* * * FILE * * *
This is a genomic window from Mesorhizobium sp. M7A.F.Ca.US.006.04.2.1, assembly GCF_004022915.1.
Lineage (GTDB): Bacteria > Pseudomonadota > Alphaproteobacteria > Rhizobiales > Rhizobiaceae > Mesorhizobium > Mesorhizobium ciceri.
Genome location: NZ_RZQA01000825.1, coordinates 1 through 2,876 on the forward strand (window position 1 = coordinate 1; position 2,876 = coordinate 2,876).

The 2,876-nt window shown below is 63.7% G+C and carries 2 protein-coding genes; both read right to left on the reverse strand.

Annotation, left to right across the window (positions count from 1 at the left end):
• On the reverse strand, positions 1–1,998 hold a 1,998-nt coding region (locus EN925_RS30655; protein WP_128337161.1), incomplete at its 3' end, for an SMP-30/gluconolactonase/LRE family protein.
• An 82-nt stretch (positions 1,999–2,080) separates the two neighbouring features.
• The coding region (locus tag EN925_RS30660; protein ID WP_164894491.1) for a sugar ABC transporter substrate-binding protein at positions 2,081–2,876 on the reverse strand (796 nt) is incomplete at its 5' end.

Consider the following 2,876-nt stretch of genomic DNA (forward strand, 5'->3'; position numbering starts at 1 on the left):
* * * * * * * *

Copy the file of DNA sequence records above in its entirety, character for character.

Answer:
This is a genomic window from Mesorhizobium sp. M7A.F.Ca.US.006.04.2.1, assembly GCF_004022915.1.
Lineage (GTDB): Bacteria > Pseudomonadota > Alphaproteobacteria > Rhizobiales > Rhizobiaceae > Mesorhizobium > Mesorhizobium ciceri.
Genome location: NZ_RZQA01000825.1, coordinates 1 through 2,876 on the forward strand (window position 1 = coordinate 1; position 2,876 = coordinate 2,876).

The 2,876-nt window shown below is 63.7% G+C and carries 2 protein-coding genes; both read right to left on the reverse strand.

Annotation, left to right across the window (positions count from 1 at the left end):
• On the reverse strand, positions 1–1,998 hold a 1,998-nt coding region (locus EN925_RS30655; protein WP_128337161.1), incomplete at its 3' end, for an SMP-30/gluconolactonase/LRE family protein.
• An 82-nt stretch (positions 1,999–2,080) separates the two neighbouring features.
• The coding region (locus tag EN925_RS30660; protein ID WP_164894491.1) for a sugar ABC transporter substrate-binding protein at positions 2,081–2,876 on the reverse strand (796 nt) is incomplete at its 5' end.

Consider the following 2,876-nt stretch of genomic DNA (forward strand, 5'->3'; position numbering starts at 1 on the left):